Words and Images by ambassador Lita Monaghan.
I recently embarked on a multi-day bike ride with an amazing group of women cyclists, as well as my husband, “The Eric,” who provided luxury SAG during the ride. The route took us not only on a tour around the Olympic Peninsula but also took us back in time, sharing a bit of history of the various places we encountered along the way. My customized 2019 Kona Libre turned time machine served as the perfect instrument for this little bit of time travel.
On Day 1, everyone met at my house, loaded up the van with our gear, and then we departed from Fircrest, WA. Fun fact: Fircrest, incorporated in 1925, was the last “dry” town in the state, which prohibited the sale of alcohol by the glass. Fortunately, in the November 2015 election, voters overwhelmingly overturned the law. A lesser-known fun fact: The back of the van may or may not have been equipped with a wine refrigerator!
We stopped for lunch at Manchester State Park, a 111-acre camping park with 3,400 feet of saltwater shoreline on Rich Passage in Puget Sound. The Eric provided a white linen vegetarian lunch buffet while we enjoyed beautiful views of the water. Fun fact: The picnic shelter was a former torpedo warehouse, built-in 1901, built to protect the shipyards at Bremerton.
We spent the first night of our ride in Union, WA, a small community that lies along the southern shore of Hood Canal, at an area known as “the Great Bend.” We stayed at quaint cabins at the Robin Hood Village and Restaurant, built in 1934 by a Hollywood set designer that had worked on the classic Robin Hood film. Fun fact: Robin Hood’s star, Errol Flyn, was an early visitor of the Robin Hood Village and Restaurant.
Day 2 of riding was a nice, mostly flat spin, taking in the views as we rode along Hood Canal. We stopped for lunch at the Hama Hama Oyster Saloon, an outdoor restaurant flanked by old-growth forest and the west shore of Hood Canal at the mouth of Lilliwaup Creek. Fun fact: Hama Hama started out as a logging company in the 1890s and is now a fifth-generation family-run shellfish farm.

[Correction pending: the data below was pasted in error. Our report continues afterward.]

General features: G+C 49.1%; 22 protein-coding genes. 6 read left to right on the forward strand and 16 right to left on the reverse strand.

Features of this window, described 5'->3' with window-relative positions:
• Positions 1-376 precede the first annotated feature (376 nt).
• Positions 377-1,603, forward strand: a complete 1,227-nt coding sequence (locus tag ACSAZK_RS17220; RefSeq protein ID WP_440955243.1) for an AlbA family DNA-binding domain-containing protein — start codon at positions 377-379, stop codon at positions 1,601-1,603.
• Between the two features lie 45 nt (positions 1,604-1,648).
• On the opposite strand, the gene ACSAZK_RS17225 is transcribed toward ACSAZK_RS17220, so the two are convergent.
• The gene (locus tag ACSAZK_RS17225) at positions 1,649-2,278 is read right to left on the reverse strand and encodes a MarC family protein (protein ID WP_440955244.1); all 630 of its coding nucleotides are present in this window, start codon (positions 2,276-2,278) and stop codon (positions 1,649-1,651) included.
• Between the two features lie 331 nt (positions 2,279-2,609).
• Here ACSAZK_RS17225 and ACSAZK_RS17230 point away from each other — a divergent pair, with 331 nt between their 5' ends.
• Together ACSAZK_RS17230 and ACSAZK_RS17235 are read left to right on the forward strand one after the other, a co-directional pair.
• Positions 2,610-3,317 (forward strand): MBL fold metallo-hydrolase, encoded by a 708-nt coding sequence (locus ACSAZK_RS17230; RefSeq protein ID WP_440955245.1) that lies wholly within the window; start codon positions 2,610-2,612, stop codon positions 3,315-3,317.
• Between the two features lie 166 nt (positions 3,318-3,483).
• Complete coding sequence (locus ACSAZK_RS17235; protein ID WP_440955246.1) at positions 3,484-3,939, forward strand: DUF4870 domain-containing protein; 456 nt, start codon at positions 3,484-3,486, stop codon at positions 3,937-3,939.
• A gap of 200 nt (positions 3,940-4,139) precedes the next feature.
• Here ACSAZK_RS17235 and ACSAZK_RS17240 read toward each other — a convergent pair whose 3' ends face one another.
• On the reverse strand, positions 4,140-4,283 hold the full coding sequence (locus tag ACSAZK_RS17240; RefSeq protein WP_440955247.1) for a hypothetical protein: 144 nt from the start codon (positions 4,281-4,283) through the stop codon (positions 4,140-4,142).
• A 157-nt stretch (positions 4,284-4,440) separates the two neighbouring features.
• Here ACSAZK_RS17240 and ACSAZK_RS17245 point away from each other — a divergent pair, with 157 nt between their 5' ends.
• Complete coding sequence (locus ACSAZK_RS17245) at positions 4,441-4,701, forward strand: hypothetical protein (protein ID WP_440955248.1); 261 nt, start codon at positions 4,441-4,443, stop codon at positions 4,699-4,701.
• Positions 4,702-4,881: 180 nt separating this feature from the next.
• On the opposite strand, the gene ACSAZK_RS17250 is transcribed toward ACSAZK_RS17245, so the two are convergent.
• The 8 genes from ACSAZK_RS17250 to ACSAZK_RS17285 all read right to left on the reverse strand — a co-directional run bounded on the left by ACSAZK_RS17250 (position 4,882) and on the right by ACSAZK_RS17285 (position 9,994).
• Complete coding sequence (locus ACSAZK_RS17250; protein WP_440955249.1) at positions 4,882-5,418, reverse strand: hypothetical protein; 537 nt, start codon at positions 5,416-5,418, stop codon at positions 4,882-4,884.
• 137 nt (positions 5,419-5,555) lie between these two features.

At the conclusion of the ride on Day 2, we loaded up our bikes and drove to Port Angeles to spend the night. The next morning, Day 3 of our ride, would come too soon as Hurricane Ridge was our next big challenge, destination: 5,420 feet. Olympic National Park is nearly a million acres and hosts several distinct ecosystems from glacier-capped mountains to old-growth temperate rain forests to miles of coastline, and is home to Hurricane Ridge.
Hurricane Ridge is named for its whipping gales and winds, which can exceed 70mph. Fortunately, when we reached the top, it was calm and almost achingly scenic. Much of the Olympic National Park could be viewed from the Hurricane Ridge viewpoint, which we thoroughly enjoyed in between cheering each other on as folks arrived to the top at their own paces. Fun fact: Hurricane Ridge Ski and Snowboard opened in 1958 and is one of the few lift service ski areas located inside a U.S. national park.
Continuing the theme of natural diversity in Olympic National Park, we settled into Sol Duc Hot Springs Resort for an evening of relaxation and recuperation after the day’s long climb. A dip in the hot springs, as well as the bone-chilling Sol Duc river, helped flush the lactic acids out of our tired legs. Lack of cell service and internet made for a perfect evening, reliving the day’s accomplishment under a perfect pitch-black sky dotted with millions of stars. Fun fact: The name, Sol Duc, is a Native American term meaning “sparkling water” and its namesake, the Sol Duc Hot Springs Resort, was originally built in 1912.
The ride for Day 4 was a “downhill” ride and a much welcome route after a few days of riding. We rode along several parts of the Olympic Discovery Trail, a 130-mile trail comprised of road and more than half on multi-use path. The ten-mile stretch along Mary Clark Road engulfed us in thick, luscious green forest and nothing but the sounds of our cranks turning and laughter from the stories we shared. The ODT It is a must-do!
We finally reached our destination at Rialto Beach, located on the Olympic Peninsula near the mouth of the Quillayute River. The skies were blue and we were serenaded by the sounds of crashing waves. This lesser-known beach has breath-taking views of offshore islands known as sea stacks with plenty of seating on giant drift logs all along the rocky shoreline. Fun fact: The beach was named after, Claude Alexander Conlin, a famous magician of the Rialto theater chain. Conlin had a home at the beach in the 1920s until it burned in the 1930s.
Planning, organizing, executing, and riding in a multi-day ride with a group of diverse women provided memories and bonds that will last a lifetime. This trip flew by and now we can’t wait to do another multi-day ride again next year! My time machine awaits…